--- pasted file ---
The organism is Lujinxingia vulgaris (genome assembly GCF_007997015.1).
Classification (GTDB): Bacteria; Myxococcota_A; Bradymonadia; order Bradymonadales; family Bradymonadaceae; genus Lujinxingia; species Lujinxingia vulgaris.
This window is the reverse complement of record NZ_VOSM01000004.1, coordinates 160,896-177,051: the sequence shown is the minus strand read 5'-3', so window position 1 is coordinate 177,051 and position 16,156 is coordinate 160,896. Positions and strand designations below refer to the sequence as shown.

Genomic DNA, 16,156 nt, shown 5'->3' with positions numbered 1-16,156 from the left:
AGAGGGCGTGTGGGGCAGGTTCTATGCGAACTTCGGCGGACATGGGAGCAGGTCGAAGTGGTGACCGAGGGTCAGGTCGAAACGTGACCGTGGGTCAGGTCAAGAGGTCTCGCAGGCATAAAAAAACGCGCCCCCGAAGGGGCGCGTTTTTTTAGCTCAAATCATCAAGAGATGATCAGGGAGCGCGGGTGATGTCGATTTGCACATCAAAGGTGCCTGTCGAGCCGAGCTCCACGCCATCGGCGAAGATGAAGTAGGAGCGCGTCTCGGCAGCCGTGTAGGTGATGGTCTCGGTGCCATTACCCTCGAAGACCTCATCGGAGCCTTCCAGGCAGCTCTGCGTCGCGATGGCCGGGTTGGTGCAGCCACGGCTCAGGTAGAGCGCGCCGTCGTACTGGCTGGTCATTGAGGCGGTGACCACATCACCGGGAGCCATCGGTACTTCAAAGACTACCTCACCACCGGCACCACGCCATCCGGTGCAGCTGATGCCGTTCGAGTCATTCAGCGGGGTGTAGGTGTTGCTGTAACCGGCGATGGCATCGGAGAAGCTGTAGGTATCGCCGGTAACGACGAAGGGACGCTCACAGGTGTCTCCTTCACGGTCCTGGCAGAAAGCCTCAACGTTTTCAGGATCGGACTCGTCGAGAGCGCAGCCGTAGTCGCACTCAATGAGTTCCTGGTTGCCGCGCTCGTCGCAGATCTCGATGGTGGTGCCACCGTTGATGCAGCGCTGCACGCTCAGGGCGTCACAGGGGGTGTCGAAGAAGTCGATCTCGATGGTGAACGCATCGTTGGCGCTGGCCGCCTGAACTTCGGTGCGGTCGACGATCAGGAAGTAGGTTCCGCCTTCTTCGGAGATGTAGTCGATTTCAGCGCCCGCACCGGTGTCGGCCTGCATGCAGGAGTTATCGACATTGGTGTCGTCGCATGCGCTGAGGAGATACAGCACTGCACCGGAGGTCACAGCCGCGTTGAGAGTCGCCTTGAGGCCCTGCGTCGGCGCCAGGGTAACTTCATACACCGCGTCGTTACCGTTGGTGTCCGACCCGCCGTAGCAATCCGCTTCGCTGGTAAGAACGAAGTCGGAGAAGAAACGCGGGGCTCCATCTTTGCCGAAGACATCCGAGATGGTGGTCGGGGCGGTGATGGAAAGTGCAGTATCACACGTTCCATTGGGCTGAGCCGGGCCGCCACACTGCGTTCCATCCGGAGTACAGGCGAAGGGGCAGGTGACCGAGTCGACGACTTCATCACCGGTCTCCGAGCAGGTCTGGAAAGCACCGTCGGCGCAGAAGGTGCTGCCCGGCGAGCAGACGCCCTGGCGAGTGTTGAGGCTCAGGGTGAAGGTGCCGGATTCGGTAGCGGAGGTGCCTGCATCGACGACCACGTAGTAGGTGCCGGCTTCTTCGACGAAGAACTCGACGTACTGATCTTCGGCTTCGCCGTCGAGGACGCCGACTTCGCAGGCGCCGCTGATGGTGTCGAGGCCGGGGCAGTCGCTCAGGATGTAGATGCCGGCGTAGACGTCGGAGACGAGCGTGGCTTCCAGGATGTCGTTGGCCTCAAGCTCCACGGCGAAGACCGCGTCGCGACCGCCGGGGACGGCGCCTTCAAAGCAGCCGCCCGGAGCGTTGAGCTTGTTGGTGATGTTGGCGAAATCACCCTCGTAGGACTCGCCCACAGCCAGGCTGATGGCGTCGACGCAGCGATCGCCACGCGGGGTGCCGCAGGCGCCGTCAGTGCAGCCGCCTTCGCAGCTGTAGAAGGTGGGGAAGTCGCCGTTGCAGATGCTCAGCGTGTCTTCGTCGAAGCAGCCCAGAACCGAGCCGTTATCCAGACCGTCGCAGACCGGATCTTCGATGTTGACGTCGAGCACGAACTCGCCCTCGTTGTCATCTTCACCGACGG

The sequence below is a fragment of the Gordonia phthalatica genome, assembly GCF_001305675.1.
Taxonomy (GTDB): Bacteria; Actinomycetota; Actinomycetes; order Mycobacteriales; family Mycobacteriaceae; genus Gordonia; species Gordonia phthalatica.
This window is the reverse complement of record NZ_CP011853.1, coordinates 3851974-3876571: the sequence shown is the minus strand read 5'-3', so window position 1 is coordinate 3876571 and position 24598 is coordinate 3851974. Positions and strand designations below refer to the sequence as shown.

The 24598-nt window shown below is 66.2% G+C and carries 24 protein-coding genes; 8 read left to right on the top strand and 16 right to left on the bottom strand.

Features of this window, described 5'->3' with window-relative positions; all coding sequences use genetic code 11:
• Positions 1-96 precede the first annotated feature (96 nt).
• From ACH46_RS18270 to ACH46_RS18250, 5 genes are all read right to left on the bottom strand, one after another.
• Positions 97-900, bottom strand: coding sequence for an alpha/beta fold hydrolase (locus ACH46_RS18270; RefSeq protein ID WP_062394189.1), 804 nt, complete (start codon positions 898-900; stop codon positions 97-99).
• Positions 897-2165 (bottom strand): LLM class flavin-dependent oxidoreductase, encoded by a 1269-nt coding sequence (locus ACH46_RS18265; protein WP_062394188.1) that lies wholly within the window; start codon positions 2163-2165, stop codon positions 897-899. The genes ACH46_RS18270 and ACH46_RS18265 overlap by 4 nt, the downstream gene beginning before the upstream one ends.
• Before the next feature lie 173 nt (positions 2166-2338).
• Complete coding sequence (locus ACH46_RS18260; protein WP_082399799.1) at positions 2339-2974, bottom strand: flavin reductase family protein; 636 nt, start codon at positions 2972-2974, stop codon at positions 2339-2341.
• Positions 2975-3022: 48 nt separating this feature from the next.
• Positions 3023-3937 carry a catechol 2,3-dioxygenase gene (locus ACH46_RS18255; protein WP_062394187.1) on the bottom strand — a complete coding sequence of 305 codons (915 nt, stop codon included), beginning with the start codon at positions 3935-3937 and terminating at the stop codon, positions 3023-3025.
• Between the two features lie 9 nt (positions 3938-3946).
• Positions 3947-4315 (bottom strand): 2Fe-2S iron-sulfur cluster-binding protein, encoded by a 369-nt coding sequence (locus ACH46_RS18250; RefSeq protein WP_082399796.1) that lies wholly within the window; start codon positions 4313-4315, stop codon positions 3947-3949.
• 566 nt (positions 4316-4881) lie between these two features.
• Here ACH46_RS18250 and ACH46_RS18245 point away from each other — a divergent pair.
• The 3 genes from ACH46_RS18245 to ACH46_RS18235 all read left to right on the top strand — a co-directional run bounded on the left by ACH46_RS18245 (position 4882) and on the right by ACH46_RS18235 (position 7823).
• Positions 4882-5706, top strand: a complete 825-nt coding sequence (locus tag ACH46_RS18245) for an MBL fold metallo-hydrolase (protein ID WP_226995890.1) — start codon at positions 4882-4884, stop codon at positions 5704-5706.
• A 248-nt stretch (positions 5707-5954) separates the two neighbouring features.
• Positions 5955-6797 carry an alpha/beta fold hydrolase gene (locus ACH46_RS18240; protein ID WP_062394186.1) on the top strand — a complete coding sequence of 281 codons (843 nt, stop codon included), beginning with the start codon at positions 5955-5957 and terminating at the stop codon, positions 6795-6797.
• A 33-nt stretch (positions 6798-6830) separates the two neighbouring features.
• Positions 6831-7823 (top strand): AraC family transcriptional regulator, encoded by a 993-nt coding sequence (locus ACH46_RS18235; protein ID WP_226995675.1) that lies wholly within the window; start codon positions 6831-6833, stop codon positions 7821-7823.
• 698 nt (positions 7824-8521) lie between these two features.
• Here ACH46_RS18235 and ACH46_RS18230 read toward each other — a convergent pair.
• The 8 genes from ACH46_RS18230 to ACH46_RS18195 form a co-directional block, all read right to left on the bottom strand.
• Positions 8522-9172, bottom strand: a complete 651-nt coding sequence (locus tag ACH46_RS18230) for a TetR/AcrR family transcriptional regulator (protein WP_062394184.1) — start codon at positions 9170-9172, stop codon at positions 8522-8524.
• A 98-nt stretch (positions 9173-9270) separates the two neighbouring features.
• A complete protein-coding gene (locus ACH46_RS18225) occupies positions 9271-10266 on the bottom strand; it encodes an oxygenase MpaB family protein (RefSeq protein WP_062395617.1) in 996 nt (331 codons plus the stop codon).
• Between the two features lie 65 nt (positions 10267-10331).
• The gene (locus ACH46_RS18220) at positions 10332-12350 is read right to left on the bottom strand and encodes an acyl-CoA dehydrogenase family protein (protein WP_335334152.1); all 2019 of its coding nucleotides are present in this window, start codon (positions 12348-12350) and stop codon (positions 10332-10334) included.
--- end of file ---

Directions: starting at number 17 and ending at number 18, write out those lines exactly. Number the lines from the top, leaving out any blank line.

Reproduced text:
• Positions 2975-3022: 48 nt separating this feature from the next.
• Positions 3023-3937 carry a catechol 2,3-dioxygenase gene (locus ACH46_RS18255; protein WP_062394187.1) on the bottom strand — a complete coding sequence of 305 codons (915 nt, stop codon included), beginning with the start codon at positions 3935-3937 and terminating at the stop codon, positions 3023-3025.